On December 4th I had the honor of sitting in the classroom of a fantastic Psychology instructor’s classroom at Kirkwood Community College. I wanted to observe how she was using Learning Catalytics in her course. Learning Catalytics is a bring your own device system that allows instructors to ask over 18 different question types which takes this system beyond what the clicker system had to offer. Judith Wightman adopted this technology after she experienced as a student in another class. If you are looking for ways to engage your students and to focus your precious minutes with your students on the specific content they need, keep reading to see how Judith is using Learning Catalytics in her course.
The questions she delivered to the class were a review for the final exam. She used the system throughout the semester, I just happened to visit class during the final review. As the questions were delivered, she always told students which chapter the question came from so they could write down where they need to go in the book if they were not getting the answers correct.
She delivers the questions to their device without showing it on the main screen. She waits until all students have submitted answers before showing results on big screen. If you want the question to show on the main screen (projection) and on the student’s device, then you need to run the instructor portion from a second device such as an iPad.
Question 1 – 100% got it right so she did not review that topic further.
Question 2 – there were differences in answers. She did not show the results but told them to discuss the answers with the people the system assigned. There was an immediate buzz in the classroom. I could hear students telling other students why some answers just didn’t make sense. She opened it for round 2 and they answered again and when they did round 2 after discussion, everyone got it right. She did a real quick review but the students had really taught each other.
Question 3 – almost everyone got it right so she did a quick review with an example without having the students talk to each other.
Question 4 – All students got it right. It discussed one part of the brain. She did a quick review of the other parts of the brain in the picture that were not covered in the question.
After question 4 she said it’s obvious students know chapter 1 and 2 so she would recommend not spending a lot of their time on that chapter when studying for the final exam. She suggested to focus on: Chapters 12, 13, 14
Question 5 – Some got it wrong so they had to talk to the people the system assigned. The students were not all with the same people they talked to about question 2. Judith told them B and C were attractive so talk about what each of them are. I saw one group that could not come up with the definition of each so they asked the group next to them. The second group was happy to help the struggling group.
First round 56% got it right. Second round 88% got it right. She did a review on this question to make sure everyone understood it.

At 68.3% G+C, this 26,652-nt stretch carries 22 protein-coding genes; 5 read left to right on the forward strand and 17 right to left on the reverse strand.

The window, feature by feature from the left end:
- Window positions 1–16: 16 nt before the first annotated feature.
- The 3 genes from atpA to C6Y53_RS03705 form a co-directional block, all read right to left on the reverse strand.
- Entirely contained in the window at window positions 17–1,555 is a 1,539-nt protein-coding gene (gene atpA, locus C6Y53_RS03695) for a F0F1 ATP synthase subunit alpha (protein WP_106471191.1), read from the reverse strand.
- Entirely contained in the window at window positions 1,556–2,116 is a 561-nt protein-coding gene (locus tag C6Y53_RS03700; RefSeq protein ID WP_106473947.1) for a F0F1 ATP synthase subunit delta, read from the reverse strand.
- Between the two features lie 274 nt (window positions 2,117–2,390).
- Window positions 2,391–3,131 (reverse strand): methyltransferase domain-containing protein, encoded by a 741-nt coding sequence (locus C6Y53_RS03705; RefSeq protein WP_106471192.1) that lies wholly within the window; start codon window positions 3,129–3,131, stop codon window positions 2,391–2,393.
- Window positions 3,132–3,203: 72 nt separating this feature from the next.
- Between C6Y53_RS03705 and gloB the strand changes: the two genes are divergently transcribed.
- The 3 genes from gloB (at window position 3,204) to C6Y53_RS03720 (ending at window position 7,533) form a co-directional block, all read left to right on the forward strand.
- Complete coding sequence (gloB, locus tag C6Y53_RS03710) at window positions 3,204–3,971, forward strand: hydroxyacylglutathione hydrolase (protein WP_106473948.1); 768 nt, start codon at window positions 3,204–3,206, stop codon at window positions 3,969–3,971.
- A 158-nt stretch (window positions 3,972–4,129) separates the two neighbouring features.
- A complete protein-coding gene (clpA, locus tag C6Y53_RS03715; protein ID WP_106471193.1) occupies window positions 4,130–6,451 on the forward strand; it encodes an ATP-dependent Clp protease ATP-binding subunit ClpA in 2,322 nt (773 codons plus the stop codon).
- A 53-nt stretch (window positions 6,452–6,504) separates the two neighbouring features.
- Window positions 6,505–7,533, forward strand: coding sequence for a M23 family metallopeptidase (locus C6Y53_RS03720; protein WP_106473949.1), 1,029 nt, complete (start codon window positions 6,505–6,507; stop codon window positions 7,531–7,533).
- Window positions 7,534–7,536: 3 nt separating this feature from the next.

Question 6 – The most popular answer was an incorrect answer so they were to discuss it with the person the system assigned. She did a more extensive explanation on the board of the concept. The student I heard had a hard time coming to a conclusion when discussing in their group.
Round 1 24% correct. Round 2 90% correct
Question 7 – 72% got it right. 28% got it wrong and all chose the same wrong answer so she clarified why that answer was the incorrect answer.
She didn’t get to 8, 9 and 10 because of time constraints so put them up quickly so they would have the question to review for the final.
Conclusion: Students were able to get an idea of where they needed to spend time studying for the final exam. Sometimes they read things and think they understand but with this, they have to put an answer in and get feedback which confirms their knowledge or points out a need for more study. The instructor is able to spend time reviewing the information the students need most. During the school year the teacher can use this to drive all of the lecture content with the goal being a quick review on the reading students did before class and then moving onto applied or interactive activities. It saves time by not covering what they already know and allows them to spend more time on the topics that caused confusion. Students were engaged and had great conversations with each other about the different topics. They were teaching each other through debate or instruction.
I asked two students sitting in front of me what they thought of Learning Catalytics: “I like it a lot. It’s an easy way to learn and quiz. It’s more interactive. So much better than just getting a sheet of paper.” Kirkwood Students
Have the students write down the session ID so if they accidentally close the program on their computer they can quickly log back in without disrupting the class.
She taped stickers on the back of the chairs with their chair numbers on them to be able to quickly do the seating chart. If students click on a seating chart when they login, the system can pair them quickly for small group discussion when the instructor feels it would be beneficial. The instructors setup the parameters such as how many in a group and if the members of the group should have the same or different answers.
If you use a system like this, let us know. Please share any assignments that have resulted in time savings or engagement in your classroom!